Thankfully, with a little foresight, you can avoid wasting valuable time (and money) futilely futzing with a faulty gas engine or replacing it altogether. Prepare for the impending cold front by following these simple steps, and ensure a smooth start to the spring season.
Regulate Storage Temperature
If you’ve ever plugged in a power tool only to have it sputter and shudder, the engine might be having difficulty generating the heat required to power up. After months of lying dormant in a frigid environment, your engine is unable to adjust to such a dramatic shift in internal temperature.
In addition, the freezing cold also has the potential to drain an engine’s battery life and substantially accelerate degeneration. Certain chargers are completely ineffective after being exposed to the cold for prolonged periods of time.
To extend the longevity of your tools and ensure easy startup, invest in a portable garage heater. Your heating unit doesn’t need to be robust or cranked up to full capacity – in fact, that would be wasteful. As long as your shed’s temperature is kept slightly above freezing, your tools should be able to rev up without issue.
Remove Or Stabilize Your Leftover Gas
Left untouched, oil gradually oxidizes and turns into a heavier sludge that is less effective at lubricating your engine. Old gas also does not ignite as well as fresh fuel. At the tail end of fall, stagnant gasoline should be completely cleared out or stabilized prior to storage.
Emptying out your equipment is simple – unscrew the fuel tank and dump the remains into a capped container. If you’re unable to drain all of the gas, try using a turkey baster or similar hand pump to get every last drop. Once full, dispose of your unwanted fuel responsibly at your community’s toxic waste center.
Instead of tossing out your fuel, you can add a gas stabilizer to it. By diluting your gasoline with fresh fuel or a product like Sta-Bil, you can substantially mitigate the effects of oxidation. Once your gas has been diluted, make sure to store it in an air-tight container to seal it off from additional oxygen.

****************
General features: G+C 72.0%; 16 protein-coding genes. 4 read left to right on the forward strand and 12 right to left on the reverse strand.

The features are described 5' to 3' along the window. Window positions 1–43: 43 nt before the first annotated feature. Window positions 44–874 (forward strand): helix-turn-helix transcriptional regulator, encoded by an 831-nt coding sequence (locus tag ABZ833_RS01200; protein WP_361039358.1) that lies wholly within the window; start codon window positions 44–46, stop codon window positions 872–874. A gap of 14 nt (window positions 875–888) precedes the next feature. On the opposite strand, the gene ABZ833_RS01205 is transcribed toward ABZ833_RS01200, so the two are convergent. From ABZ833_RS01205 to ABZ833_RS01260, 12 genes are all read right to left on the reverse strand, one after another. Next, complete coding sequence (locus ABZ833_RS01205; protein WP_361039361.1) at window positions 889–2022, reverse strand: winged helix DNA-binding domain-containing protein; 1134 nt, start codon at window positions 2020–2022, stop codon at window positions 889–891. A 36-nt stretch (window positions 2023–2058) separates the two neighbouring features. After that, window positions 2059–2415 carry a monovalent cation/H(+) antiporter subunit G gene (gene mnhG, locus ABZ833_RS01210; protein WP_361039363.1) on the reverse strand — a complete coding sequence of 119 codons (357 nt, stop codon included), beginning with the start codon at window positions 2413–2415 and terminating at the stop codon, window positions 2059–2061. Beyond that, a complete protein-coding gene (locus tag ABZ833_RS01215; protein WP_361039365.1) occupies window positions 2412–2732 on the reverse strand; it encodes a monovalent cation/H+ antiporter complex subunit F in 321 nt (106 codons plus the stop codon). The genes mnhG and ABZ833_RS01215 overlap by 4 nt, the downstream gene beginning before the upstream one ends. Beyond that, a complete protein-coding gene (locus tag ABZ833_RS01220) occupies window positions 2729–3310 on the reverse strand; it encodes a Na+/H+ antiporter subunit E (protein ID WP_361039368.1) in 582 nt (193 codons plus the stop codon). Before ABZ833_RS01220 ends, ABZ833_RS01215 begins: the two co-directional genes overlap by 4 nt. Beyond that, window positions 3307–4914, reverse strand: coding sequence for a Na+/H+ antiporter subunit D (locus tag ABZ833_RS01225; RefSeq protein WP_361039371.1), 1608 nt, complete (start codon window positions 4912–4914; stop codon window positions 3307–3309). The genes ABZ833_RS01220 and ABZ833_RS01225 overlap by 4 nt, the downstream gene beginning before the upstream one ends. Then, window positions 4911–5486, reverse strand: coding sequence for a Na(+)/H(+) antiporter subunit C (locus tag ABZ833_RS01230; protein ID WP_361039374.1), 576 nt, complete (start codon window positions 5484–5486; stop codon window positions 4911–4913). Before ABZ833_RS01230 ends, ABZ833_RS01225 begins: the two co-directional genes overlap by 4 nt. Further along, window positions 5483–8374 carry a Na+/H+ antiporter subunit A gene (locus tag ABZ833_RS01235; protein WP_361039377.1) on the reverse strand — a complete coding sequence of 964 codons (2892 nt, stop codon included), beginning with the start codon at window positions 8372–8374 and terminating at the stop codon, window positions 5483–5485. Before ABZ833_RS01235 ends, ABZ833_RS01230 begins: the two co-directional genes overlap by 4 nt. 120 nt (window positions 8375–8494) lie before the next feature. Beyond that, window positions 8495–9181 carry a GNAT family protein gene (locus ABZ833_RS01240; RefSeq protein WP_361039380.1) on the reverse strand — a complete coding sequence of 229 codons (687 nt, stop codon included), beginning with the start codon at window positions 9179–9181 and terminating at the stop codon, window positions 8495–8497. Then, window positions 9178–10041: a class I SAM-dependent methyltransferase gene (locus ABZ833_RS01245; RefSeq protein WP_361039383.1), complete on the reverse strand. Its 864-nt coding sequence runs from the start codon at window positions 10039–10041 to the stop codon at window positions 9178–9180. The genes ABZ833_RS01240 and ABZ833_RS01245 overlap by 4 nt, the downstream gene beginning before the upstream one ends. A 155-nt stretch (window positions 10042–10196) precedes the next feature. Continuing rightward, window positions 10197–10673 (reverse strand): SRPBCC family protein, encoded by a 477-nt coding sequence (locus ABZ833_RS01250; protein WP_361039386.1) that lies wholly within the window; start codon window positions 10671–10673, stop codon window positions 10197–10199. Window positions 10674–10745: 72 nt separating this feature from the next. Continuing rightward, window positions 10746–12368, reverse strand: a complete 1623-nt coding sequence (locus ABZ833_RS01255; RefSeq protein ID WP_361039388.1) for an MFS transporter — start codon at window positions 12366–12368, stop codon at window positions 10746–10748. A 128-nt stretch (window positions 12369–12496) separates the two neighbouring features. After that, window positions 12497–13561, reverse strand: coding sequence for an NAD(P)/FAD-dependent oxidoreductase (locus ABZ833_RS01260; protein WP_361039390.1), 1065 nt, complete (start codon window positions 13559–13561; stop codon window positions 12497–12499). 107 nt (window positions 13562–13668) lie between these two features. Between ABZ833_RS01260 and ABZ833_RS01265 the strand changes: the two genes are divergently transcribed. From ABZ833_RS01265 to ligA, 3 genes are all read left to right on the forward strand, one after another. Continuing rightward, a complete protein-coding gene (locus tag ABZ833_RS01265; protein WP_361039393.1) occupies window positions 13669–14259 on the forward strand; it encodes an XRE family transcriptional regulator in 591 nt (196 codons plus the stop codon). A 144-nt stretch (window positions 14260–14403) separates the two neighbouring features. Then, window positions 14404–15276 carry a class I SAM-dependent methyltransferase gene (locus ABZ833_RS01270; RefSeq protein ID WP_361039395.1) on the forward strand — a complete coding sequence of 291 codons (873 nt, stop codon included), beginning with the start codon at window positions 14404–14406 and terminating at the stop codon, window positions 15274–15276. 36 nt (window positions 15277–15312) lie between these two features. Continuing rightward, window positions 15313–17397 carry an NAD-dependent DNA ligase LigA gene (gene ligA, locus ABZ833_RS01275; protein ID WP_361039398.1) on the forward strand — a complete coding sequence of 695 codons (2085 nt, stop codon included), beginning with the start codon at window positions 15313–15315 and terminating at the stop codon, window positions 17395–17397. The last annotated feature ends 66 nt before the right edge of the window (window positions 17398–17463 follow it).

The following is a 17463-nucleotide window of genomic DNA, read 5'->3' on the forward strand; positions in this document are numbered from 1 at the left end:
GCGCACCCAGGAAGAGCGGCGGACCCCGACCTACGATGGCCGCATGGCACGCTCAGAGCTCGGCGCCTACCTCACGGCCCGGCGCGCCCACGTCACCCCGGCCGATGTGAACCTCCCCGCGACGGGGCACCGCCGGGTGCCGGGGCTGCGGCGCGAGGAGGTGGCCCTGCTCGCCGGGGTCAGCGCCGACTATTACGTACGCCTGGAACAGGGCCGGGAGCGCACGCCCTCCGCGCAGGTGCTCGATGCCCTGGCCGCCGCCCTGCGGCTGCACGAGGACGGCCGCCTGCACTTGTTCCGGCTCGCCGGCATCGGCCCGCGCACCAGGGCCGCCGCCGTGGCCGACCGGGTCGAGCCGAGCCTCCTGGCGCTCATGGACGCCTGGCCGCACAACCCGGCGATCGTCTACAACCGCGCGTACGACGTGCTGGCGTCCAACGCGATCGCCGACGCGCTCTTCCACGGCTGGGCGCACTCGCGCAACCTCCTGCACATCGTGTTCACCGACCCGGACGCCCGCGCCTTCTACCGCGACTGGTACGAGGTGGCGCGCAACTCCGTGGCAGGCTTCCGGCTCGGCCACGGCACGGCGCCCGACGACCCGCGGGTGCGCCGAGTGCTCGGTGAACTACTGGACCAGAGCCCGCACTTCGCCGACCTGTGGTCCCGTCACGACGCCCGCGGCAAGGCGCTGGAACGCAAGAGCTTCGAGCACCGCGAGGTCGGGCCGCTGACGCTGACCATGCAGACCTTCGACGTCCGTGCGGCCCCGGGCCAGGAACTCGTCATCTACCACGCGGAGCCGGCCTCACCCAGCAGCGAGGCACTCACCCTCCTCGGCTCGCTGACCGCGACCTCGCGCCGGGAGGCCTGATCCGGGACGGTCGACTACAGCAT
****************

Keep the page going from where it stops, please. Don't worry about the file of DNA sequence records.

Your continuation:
Clean Filters, Hinges & Spark Plugs
After frequent use during the spring and summer, engine parts can deteriorate and suffer poor performance. Before stowing your tools, open up the insides and perform a thorough examination of your filters. To swap out your fuel filter with ease, bend a metal coat hanger, snag your fuel line and replace the filter attached to the end. A torn air filter can cause debris to accumulate. Fortunately, changing air filters is a breeze – just make sure you wear a dust mask!
Spark plugs are also an easy fix. To keep your plugs in perfect condition, remove them with a wrench and scrub off residue. If your plugs are particularly filthy, don’t worry – replacing spark plugs is quick and inexpensive.
Another inevitability of winter storage is unwanted contact with moisture. If your ceiling suffers a leak, moisture can seep onto your equipment’s hinges and rust them beyond repair. To prevent rust from deteriorating your tools, rub them down liberally with lubricant.
By taking these precautions, you’ll stay one step ahead of winter and avoid defrosting your equipment in the spring. These tips may seem like common sense, but with the hectic holiday season, it’s easy to neglect tools lying dormant in your shed. Check out our selection of lawn power equipment and then our heating & cooling page to ensure your tools survive winter!